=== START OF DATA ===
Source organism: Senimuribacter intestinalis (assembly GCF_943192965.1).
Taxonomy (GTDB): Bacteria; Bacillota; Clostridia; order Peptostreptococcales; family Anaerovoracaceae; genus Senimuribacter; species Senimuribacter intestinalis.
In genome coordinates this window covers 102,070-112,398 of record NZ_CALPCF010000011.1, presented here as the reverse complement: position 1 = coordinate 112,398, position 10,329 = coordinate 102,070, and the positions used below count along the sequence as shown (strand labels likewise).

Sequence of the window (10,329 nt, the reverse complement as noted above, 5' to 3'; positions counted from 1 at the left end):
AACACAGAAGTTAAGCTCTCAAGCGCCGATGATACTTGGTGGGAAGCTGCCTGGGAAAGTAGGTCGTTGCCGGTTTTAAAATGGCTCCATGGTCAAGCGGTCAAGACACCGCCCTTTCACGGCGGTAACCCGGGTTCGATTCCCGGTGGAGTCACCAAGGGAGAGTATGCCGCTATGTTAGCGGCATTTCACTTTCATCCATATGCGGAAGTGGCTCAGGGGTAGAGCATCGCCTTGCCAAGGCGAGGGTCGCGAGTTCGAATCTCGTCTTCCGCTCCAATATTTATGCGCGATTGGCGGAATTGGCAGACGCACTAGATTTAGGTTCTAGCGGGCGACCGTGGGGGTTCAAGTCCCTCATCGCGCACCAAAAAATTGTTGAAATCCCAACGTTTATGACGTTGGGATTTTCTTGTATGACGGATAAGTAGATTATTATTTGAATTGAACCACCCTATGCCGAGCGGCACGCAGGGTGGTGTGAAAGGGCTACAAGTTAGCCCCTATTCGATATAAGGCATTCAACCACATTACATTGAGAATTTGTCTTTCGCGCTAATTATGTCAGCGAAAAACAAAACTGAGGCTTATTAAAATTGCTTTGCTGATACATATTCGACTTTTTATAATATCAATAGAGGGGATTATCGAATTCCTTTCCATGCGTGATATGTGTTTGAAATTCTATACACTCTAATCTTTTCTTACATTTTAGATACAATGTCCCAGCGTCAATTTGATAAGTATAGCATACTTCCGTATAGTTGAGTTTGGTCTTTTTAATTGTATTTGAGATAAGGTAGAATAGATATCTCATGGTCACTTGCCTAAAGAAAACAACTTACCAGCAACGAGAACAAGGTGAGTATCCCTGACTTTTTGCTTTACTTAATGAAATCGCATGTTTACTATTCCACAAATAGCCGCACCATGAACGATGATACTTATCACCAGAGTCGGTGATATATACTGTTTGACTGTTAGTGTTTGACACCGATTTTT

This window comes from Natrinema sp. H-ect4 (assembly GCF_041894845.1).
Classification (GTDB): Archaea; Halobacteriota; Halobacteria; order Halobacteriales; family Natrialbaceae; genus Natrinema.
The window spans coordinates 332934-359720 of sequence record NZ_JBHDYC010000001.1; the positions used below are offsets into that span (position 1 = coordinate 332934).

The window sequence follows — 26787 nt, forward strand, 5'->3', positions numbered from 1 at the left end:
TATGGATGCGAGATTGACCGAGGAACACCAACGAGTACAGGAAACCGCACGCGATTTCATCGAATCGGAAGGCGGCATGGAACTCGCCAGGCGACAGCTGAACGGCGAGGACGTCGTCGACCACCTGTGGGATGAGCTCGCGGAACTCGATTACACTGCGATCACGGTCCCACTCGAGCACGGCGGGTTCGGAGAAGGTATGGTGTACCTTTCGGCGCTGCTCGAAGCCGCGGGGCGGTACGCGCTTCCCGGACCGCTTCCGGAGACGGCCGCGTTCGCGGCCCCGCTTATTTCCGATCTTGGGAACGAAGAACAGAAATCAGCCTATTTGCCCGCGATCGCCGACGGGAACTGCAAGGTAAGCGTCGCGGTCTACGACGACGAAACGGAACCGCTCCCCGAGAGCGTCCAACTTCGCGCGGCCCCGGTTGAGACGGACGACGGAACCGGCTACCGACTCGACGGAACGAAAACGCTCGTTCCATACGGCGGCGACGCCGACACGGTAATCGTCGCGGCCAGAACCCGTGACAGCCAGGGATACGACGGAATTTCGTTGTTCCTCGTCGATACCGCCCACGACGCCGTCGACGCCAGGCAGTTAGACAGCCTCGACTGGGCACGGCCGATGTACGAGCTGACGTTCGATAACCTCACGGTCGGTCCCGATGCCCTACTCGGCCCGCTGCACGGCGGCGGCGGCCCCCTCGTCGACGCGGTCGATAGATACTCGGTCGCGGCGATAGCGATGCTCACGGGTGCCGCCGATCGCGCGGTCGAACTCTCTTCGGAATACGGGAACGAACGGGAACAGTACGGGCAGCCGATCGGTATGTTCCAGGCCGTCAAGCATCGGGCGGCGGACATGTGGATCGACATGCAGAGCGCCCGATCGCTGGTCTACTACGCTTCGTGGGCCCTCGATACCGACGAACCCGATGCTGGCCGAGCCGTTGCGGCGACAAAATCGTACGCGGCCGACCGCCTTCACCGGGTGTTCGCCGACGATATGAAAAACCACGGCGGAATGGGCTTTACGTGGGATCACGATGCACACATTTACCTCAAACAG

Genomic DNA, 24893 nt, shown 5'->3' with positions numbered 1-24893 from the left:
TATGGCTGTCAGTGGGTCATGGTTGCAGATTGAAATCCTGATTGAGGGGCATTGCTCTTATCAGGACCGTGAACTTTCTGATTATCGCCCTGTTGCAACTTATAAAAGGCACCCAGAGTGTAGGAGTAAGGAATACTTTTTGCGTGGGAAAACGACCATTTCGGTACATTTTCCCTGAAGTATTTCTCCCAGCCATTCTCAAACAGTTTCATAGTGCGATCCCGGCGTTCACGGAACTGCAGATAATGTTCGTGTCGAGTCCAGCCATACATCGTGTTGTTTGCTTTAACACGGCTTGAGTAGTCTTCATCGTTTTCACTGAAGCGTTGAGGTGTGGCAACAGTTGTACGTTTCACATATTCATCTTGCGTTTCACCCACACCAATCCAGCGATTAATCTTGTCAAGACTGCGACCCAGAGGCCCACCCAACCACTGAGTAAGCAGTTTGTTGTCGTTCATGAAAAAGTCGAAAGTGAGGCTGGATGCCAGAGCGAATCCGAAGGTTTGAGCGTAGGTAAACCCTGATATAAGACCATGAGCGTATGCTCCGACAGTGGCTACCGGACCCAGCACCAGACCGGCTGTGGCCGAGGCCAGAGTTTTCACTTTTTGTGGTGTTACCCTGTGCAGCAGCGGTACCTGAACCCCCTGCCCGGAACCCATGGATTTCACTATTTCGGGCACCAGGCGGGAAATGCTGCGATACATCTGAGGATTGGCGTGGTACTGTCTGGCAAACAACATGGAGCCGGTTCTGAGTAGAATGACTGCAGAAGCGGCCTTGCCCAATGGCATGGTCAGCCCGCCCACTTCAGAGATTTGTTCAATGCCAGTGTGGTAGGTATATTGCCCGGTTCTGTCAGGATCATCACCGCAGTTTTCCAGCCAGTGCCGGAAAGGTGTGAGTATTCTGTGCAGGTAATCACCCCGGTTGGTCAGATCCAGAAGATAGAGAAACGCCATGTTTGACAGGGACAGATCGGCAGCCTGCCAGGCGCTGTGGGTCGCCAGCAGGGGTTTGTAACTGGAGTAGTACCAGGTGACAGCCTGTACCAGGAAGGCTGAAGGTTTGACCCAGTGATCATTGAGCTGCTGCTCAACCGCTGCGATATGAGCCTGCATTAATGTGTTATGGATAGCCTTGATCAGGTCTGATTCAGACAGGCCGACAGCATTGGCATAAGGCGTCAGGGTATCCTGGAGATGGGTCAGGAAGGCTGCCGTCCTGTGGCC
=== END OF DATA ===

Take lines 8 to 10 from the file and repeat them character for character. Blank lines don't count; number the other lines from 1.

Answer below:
The window spans coordinates 332934-359720 of sequence record NZ_JBHDYC010000001.1; the positions used below are offsets into that span (position 1 = coordinate 332934).

The window sequence follows — 26787 nt, forward strand, 5'->3', positions numbered from 1 at the left end:
TATGGATGCGAGATTGACCGAGGAACACCAACGAGTACAGGAAACCGCACGCGATTTCATCGAATCGGAAGGCGGCATGGAACTCGCCAGGCGACAGCTGAACGGCGAGGACGTCGTCGACCACCTGTGGGATGAGCTCGCGGAACTCGATTACACTGCGATCACGGTCCCACTCGAGCACGGCGGGTTCGGAGAAGGTATGGTGTACCTTTCGGCGCTGCTCGAAGCCGCGGGGCGGTACGCGCTTCCCGGACCGCTTCCGGAGACGGCCGCGTTCGCGGCCCCGCTTATTTCCGATCTTGGGAACGAAGAACAGAAATCAGCCTATTTGCCCGCGATCGCCGACGGGAACTGCAAGGTAAGCGTCGCGGTCTACGACGACGAAACGGAACCGCTCCCCGAGAGCGTCCAACTTCGCGCGGCCCCGGTTGAGACGGACGACGGAACCGGCTACCGACTCGACGGAACGAAAACGCTCGTTCCATACGGCGGCGACGCCGACACGGTAATCGTCGCGGCCAGAACCCGTGACAGCCAGGGATACGACGGAATTTCGTTGTTCCTCGTCGATACCGCCCACGACGCCGTCGACGCCAGGCAGTTAGACAGCCTCGACTGGGCACGGCCGATGTACGAGCTGACGTTCGATAACCTCACGGTCGGTCCCGATGCCCTACTCGGCCCGCTGCACGGCGGCGGCGGCCCCCTCGTCGACGCGGTCGATAGATACTCGGTCGCGGCGATAGCGATGCTCACGGGTGCCGCCGATCGCGCGGTCGAACTCTCTTCGGAATACGGGAACGAACGGGAACAGTACGGGCAGCCGATCGGTATGTTCCAGGCCGTCAAGCATCGGGCGGCGGACATGTGGATCGACATGCAGAGCGCCCGATCGCTGGTCTACTACGCTTCGTGGGCCCTCGATACCGACGAACCCGATGCTGGCCGAGCCGTTGCGGCGACAAAATCGTACGCGGCCGACCGCCTTCACCGGGTGTTCGCCGACGATATGAAAAACCACGGCGGAATGGGCTTTACGTGGGATCACGATGCACACATTTACCTCAAACAG